because the personal is cultural
“Shake that ass” began my review of Ann Van den Broek’s Co(te)lette, and so could begin my review of Marlene Monteiro Freitas’s Paraíso – Colecção privada. Except there is a notable difference between the two works: in Co(te)lette, it was three women shaking their ass; in Paraíso, it’s three men.
Also, while the gaze of men could be felt everywhere in Co(te)lette, they were nowhere to be found onstage. In Paraíso, the opposite gender finds embodiment in Freitas herself, who appears as a gothic mistress of ceremony with organ music at her disposal. She wears a black cactus-like helmet that is potentially inspired by spiders and her top comes with matador-like shoulder pads.
For their part, the four men that join her are shirtless. Otherwise, some show the physical characteristics of particularly virile animals, like the tail of a horse or the horns of a ram. However, wild they are not. They are her beasts and they are most well trained, doing whatever she demands on command. Movements of her arms are scored by little bells, turning her creatures into Pavlov’s dogs.
While their shell is butch, their behaviour is otherwise. Their dance is spastic, nervous. They look like battery-operated toy dogs, their movement jerky, like they’ve been emptied out of their soul and are now more akin to robots. When in a particularly S&M section Freitas jams a harmonica in one man’s mouth, the other’s wide doe eyes reveal that each fears the same fate.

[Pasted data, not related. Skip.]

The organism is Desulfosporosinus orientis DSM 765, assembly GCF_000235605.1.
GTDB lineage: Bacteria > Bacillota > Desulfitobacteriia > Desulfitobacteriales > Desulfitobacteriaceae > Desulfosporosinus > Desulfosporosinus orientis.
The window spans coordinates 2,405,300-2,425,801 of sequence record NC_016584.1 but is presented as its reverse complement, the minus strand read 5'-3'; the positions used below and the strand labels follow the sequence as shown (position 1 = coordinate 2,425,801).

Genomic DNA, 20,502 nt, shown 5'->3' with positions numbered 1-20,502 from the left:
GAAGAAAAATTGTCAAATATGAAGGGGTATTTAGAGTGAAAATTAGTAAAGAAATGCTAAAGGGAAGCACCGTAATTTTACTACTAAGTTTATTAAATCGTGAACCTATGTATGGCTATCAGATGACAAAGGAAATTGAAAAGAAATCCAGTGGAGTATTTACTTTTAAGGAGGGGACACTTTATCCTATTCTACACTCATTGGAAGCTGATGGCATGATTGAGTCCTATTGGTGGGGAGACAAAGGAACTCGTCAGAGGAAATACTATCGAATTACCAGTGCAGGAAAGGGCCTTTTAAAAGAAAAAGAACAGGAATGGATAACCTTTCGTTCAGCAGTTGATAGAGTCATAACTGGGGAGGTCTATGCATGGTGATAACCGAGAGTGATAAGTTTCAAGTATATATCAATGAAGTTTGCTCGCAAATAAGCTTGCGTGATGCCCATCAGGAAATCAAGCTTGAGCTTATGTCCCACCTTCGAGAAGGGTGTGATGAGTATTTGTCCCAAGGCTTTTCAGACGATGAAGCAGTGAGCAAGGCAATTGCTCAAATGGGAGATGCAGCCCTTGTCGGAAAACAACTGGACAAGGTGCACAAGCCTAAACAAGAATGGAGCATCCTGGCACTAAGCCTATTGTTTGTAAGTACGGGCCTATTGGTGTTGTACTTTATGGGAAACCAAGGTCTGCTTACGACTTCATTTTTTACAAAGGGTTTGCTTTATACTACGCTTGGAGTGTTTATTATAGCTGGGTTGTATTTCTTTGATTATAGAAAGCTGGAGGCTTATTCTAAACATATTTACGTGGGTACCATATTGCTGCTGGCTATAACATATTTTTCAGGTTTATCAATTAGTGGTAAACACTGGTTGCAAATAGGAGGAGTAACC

The horse-like man uses his hands to mimic wings on his back and a horn in the middle of his forehead, turning himself into a cross between a unicorn and a Pegasus. To satisfy their mistress’s desires, they must be able to change on a dime. There is something clown-like in the way all the performers act, if clowns weren’t the worst thing in the world.
One man moves his pecs to the music. She rewards her pets with food (peanuts?)… though not always. When they take a break, Freitas feasts on a chicken and even offers some to a few audience members, but none to her male dancers.
Her power extends beyond the stage as she orders the sound person to raise the volume or stop the music. She even targets coughing audience members by turning her hand into a fist.
Paraíso is a sexist fantasy turned on its head. The question is whose paradise, of course, since (as the subtitle implies) the concept is necessarily private, personal. It’s only ever paradise for who is in power.
The show might be a bit one-note, but it’s a pretty good fucking note. The movement vocabulary is singular and the dancers' commitment to it brings an equally unique world into being.
The four men leave the stage shortly before the end, leaving Freitas to hog the spotlight. I wish the choreographer had carried her premise to its ultimate end by being the only one to come back out to take a bow.
June 4-6 at 9pm
Agora de la danse
514.844.3822 / 514.842.2112
Tickets: 38$ / 30 years old and under: 33$
has an MA in Film Studies and works in contemporary dance. His fiction has appeared in Headlight Anthology, Cactus Heart, and Birkensnake.
s.verstricht [at] gmail [dot] com